In the Spotlight
Five current students at various stages of the program demonstrate their broad range of interests and ambitions
My dissertation asserts that the development and progression of the two diseases, Pica and Cachexia Africana, are intertwined with the changing ideas of the gendered body and the development of our modern ideas of race within the medical community. My research focuses on how white European male physicians constructed the two diseases for two different bodies (Pica for white European women and Cachexia Africana for black enslaved males). My dissertation explores two lines of inquiry, first, the progression of the two conditions Pica and “dirt-eating” (later known as Cachexia Africana), and second, the debate that occurred in the early nineteenth-century in which physicians argued whether Pica and Cachexia Africana should be kept as separate conditions or were, in fact, the same condition with the same causes. Through this debate, which has broader implications on modern Western ideas of race and gender, there is a solidification of the construction of gender and race within the medical community through physicians diagnosis and treatment of this disease in two separate bodies (white European women and black enslaved people).
My work focuses on African American men serving as noncombatant troops in the American Expeditionary Forces during the Great War. The study of Black soldiers in this era allows me to examine the United States Army as a Jim Crow institution and to look at the lives and service of these men from a gendered perspective. I often turn to my professors here at Texas A&M and to the works of historians like Chad Williams, Le’Trice Donaldson, and Jennifer Keene for inspiration and guidance. However, my work is also fundamentally a military history following in the footsteps of Great War scholars like former Aggie Mark Ethan Grotelueschen who argued that service in World War I helped to prepare the United States for its historical role as a global military power. I build on this idea by focusing on the crucial role of noncombatant troops in war.
My research broadly centers on memory, religion, and revolution in the eighteenth-century British Empire. I have conducted archival research at Harvard’s Houghton Library, The Massachusetts Historical Society, Boston University’s Howard Gotlieb Archival Research Center, and the Library Company of Philadelphia. My article “Republicans Resurrected” was recently published in The Journal of Religious History, Literature and Culture (June 2020). Currently, my research examines the Jacobite Rebellion of 1745 as a formative moment in the history of the British Empire and American Revolution. Not only had The ‘45 been a formative experience for those in the military, the reforms that followed the rebellion altered the empire, assimilated former Jacobites, and provided a precedent for suppressing the colonial rebellion in 1775.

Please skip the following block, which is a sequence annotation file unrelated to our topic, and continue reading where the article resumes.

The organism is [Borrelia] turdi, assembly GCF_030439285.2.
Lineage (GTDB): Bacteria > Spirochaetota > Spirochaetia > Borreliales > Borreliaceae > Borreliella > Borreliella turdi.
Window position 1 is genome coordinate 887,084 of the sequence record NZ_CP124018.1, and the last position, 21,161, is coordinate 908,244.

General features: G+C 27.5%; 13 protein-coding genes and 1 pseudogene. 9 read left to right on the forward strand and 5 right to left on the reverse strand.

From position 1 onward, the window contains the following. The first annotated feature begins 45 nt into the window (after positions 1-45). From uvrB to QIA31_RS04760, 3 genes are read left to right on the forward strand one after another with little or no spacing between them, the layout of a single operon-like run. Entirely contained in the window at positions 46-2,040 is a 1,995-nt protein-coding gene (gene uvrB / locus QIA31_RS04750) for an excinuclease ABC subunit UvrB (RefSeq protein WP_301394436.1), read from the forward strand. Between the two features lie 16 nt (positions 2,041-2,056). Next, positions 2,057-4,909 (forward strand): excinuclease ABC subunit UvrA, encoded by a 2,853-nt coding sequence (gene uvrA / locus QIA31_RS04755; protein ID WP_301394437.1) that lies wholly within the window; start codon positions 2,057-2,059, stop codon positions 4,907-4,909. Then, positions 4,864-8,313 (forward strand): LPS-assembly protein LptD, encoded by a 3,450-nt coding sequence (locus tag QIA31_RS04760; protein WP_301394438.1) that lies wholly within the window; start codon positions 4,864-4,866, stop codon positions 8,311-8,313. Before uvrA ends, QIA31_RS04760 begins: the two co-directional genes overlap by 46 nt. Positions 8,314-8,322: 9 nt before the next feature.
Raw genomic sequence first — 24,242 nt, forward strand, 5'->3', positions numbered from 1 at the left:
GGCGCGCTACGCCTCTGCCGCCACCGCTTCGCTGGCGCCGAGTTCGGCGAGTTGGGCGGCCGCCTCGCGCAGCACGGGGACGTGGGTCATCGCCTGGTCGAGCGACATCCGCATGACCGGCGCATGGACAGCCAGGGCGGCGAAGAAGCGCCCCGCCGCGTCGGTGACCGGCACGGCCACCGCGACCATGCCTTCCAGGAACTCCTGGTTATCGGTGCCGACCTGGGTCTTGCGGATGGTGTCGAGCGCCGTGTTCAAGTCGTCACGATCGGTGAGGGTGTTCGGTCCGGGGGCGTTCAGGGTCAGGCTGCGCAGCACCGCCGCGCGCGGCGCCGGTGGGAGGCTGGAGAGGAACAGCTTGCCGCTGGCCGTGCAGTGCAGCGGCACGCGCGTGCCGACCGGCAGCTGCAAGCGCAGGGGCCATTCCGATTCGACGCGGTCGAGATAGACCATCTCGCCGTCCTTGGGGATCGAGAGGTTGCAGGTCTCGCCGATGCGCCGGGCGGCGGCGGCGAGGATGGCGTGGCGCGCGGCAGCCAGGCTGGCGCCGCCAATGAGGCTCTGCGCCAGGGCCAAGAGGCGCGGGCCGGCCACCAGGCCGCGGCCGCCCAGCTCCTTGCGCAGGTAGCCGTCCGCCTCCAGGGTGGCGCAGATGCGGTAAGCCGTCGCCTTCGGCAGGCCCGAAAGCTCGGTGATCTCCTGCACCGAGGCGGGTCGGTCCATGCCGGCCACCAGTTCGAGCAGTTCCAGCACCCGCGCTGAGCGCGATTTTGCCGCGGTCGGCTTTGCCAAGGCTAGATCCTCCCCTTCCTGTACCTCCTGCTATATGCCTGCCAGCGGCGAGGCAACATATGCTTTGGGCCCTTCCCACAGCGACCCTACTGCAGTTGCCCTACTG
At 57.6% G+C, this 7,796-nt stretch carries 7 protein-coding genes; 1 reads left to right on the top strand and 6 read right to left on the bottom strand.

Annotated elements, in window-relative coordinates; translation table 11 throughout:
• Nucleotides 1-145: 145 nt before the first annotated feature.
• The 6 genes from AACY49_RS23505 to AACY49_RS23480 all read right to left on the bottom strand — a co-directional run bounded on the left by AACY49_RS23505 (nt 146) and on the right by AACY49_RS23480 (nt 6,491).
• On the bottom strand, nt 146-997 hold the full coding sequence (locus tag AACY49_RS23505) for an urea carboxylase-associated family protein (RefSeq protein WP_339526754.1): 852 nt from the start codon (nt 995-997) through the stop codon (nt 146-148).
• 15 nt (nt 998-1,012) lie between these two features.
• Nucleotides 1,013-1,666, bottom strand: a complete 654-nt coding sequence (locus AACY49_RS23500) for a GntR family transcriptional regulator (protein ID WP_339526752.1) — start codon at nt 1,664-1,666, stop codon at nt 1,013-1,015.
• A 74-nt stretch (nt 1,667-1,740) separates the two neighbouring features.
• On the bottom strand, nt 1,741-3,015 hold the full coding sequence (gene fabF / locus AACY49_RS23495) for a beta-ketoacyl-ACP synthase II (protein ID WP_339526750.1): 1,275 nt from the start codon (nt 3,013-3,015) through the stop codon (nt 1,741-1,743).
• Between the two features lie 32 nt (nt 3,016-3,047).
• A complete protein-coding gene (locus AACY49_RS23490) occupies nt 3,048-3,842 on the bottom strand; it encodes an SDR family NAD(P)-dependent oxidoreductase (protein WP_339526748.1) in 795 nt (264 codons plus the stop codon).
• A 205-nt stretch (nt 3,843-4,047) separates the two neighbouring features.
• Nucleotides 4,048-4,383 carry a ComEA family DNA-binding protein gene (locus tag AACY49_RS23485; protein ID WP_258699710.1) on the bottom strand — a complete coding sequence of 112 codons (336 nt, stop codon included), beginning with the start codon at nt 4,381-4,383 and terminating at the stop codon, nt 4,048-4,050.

As a sister to three U.S. Army veterans and family/friend to many more, my research is rooted in exploring the relationship between war, military service, and rights in racialized communities. My dissertation, “Forsaken Bodies, For Sake of Nation,” uses sources from Puerto Rico, Mexico, and the continental U.S. to show how militarization in Texas and Puerto Rico during World War II, two crucial geo-political sites of inter/national security and diplomatic relations, catapulted the roles of Latinas into the realm of hemispheric politics as Women’s Army Corps servicemembers, mothers, wives, and workers. In doing so, I argue it constructed a hemispheric borderland where Latinas embodied the crux of overlapping, contradictory, and negotiating racializations, empires, and nationalisms. My research has opened doors as a Visiting Scholar in the Institute of Caribbean Studies at the University of Puerto Rico-Rio Piedras and the Smithsonian’s National Museum of American History, where I was a fellow for the Division of Armed Forces History and project historian for the War & Latinx Philanthropy Initiative.
I envision my research pushing the boundaries of community, academic scholarship, and public history by ways of examining and sharing the controversial realities of war and militarization in communities of color, including sexual violence in the military-such as Vanessa Guillen’s case in Fort Hood. May she, and others, rest in peace and be honored through my work.
My pursuit of a PhD in history began by seeking to answer the question: in what ways did disasters shape society? Disasters constitute pivotal events in history, moments in which power is contested by individuals, communities, and the state. My dissertation examines the power dynamics of America’s imperial relationship with Puerto Rico and how disasters continually complicated it throughout the Twentieth Century. When disasters struck both the mainland United States and Puerto Rico, American attitudes, actions, policies were laid bare. The ways in which the U.S. government responded to disasters domestically and in Puerto Rico showcased how policymakers viewed the island as part of the greater United States but not civilized enough to be a full-fledged member. Thus, the U.S. government used disaster relief in Puerto Rico to continually reify its imperial role and keep the island in a dependent relationship. My work has been nurtured by many of the wonderful professors in the department. I have also benefited mightily from the supportive intellectual community fostered by my fellow graduate students.